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Do you have a job-loss safety net?

Posted October 15, 2014 in Advice Column, Grimes

What are the chances that I’ll lose my job?

Unless you’re a retiree, a tenured college professor or the owner of a business, that question has probably passed through your mind at least a few times. Even if you’re confident about the security of your current position, it never hurts to put in place a good safety net. Some of the primary steps are outlined below.

• Build up your emergency fund. Having an emergency fund in place can help if you suddenly find yourself unemployed. Moreover, an emergency fund can also be helpful for unexpected and unreimbursed medical expenses, big-ticket auto and home repairs, etc. Conventional financial-planning wisdom has long held that you should keep three to six months’ worth of living expenses in highly liquid accounts like checking or savings accounts, certificates of deposit (CDs), money market accounts or money-market mutual funds, but the recent financial crisis illustrates that figure is probably too low. Wouldn’t you like to have more than three months to find a new job if you lost yours?

• Consider a Roth IRA for retirement savings. You can’t put your life — and your long-term financial goals — on hold just because you’re worried about job loss. But you can be strategic about what you sink your money into, and that means focusing on those investments with the fewest strings attached in case you need to make a withdrawal. Rather than saving within the confines of your company retirement plan or a traditional IRA, where you’ll pay taxes and penalties if you need to withdraw your assets prematurely, consider deploying fresh retirement dollars into a Roth IRA instead. And because you’re contributing after-tax dollars, you won’t have to pay taxes on your earnings from year to year or upon withdrawal during retirement. Please keep in mind that income limits do apply.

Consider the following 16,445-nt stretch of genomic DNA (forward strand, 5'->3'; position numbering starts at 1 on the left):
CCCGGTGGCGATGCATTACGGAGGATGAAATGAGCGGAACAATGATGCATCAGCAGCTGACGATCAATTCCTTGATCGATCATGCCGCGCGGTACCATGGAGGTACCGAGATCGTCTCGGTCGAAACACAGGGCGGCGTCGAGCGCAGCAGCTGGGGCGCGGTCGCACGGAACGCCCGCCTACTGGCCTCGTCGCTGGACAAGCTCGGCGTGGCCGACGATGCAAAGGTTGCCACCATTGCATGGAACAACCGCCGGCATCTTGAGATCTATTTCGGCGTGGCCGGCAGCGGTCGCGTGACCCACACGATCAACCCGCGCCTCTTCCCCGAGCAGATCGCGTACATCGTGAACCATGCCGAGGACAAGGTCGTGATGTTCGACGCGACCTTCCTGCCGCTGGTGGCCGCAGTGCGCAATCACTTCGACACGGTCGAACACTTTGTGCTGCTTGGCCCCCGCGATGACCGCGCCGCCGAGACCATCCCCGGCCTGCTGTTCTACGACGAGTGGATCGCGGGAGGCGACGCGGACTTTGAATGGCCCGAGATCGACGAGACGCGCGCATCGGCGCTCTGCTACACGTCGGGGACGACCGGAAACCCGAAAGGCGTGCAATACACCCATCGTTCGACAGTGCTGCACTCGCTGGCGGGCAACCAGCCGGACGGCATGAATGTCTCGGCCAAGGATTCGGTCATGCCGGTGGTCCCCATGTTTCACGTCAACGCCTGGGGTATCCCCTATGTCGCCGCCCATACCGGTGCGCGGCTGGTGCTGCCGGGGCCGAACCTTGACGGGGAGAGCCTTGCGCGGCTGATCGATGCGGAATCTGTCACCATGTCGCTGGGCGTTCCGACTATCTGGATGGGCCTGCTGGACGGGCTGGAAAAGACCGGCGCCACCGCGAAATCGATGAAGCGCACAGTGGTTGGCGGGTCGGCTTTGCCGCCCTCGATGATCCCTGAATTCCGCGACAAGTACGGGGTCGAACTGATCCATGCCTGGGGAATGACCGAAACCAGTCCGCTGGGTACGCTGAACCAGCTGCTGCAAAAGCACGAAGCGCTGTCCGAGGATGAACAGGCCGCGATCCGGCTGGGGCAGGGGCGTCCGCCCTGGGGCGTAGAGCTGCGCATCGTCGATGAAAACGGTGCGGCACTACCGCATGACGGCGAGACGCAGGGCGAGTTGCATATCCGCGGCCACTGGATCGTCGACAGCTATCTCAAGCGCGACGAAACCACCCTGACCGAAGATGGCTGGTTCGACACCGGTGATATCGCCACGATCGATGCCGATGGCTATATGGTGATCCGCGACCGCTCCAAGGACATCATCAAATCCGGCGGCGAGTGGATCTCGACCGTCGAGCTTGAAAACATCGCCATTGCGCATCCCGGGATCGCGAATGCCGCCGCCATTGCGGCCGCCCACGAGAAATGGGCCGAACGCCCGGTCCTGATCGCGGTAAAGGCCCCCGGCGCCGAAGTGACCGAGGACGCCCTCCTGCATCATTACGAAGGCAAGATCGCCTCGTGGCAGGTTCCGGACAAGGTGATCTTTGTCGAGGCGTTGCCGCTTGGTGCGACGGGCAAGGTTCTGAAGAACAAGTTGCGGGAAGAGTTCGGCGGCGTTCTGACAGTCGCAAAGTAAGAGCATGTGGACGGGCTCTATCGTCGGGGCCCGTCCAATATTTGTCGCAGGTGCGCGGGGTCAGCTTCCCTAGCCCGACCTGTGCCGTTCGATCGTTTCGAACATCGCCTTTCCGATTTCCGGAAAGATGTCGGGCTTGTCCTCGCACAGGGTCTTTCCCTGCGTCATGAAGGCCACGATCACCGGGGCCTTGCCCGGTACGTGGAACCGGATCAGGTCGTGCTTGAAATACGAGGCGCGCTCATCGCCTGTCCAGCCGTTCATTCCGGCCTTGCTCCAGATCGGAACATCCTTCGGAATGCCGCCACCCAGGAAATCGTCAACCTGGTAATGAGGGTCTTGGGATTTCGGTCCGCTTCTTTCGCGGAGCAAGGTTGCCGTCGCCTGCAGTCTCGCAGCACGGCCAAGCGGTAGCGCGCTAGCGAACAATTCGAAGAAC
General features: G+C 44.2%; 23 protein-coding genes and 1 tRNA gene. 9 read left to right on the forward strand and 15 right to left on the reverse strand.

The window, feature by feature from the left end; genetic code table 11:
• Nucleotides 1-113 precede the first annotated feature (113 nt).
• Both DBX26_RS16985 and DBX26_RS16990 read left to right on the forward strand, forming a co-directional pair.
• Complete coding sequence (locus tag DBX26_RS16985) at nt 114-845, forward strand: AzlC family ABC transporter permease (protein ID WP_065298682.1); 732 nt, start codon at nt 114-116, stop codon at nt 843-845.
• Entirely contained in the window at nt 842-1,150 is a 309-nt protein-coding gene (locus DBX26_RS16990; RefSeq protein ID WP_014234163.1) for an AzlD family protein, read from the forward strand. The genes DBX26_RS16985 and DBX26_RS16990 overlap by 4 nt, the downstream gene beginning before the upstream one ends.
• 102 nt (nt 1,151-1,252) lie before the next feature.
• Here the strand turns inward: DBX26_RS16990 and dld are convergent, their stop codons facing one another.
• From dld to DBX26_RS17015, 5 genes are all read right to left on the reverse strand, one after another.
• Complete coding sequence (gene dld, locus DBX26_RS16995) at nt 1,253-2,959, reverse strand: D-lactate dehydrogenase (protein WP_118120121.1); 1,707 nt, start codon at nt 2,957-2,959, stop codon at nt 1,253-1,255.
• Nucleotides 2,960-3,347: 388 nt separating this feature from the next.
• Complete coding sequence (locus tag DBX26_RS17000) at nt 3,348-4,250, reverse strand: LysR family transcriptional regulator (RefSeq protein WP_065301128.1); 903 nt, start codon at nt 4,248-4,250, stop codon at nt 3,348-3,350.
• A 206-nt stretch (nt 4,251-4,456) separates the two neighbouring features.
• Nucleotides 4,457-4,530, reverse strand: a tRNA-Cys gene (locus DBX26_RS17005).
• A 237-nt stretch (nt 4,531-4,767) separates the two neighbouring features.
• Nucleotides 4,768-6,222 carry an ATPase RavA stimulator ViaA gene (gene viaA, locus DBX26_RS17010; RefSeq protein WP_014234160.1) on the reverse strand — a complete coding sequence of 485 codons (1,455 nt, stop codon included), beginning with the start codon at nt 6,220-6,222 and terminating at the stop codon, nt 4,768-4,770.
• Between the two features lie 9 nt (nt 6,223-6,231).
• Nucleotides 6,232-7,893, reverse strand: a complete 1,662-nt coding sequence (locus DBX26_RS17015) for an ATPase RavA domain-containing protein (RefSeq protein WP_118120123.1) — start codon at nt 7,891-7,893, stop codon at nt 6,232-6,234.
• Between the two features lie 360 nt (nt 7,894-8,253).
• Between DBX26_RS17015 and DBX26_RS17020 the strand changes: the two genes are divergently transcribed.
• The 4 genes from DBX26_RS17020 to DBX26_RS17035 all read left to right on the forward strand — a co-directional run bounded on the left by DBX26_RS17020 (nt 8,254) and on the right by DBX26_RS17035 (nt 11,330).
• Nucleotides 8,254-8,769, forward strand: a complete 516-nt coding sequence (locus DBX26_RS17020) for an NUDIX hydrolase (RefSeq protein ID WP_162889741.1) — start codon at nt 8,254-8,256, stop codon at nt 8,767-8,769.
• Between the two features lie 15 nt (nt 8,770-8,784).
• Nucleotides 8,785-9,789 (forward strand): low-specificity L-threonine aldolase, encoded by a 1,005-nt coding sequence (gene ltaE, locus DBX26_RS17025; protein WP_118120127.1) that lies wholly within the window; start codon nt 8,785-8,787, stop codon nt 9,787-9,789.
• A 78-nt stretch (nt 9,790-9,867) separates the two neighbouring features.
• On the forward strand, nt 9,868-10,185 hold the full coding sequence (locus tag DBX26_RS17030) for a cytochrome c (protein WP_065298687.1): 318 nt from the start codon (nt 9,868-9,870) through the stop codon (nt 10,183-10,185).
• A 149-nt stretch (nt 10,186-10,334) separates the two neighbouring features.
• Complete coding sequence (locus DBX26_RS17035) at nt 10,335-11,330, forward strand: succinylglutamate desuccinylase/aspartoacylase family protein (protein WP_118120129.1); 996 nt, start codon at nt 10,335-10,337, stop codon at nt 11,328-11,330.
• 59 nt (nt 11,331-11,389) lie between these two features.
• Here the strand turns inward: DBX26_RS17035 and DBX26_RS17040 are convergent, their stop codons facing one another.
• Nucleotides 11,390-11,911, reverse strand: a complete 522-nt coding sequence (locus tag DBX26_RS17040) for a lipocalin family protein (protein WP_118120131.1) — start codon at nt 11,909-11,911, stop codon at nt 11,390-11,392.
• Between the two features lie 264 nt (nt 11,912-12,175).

• Pay down costly forms of debt. If you already have expensive types of debt such as credit cards and are concerned about job security, the first thing to do is to reduce that burden as soon as you possibly can. Credit card companies are the last folks you want to mess around with if you find yourself in a financial bind, as they’re able to raise your rates if you’re late on a payment.

• Take advantage of the perks you have. Have you had a physical lately? Do you need new glasses or contacts? Are you overdue for a visit to the dentist? If so, it’s time to make some appointments. Chances are you’re paying decent-sized premiums for the insurance you have through your employer, so it pays to take advantage of all your perks while you still have them.

We can help you determine an appropriate amount of risk, as well as monitor your investments with a proven, unbiased process.  Please come see me at City State Bank or call me at (515) 986-2265 to set up a meeting.

Information provided by Wade Lawrence, City State Bank, 100 N.E. Jacob St., Grimes, 986-2265.

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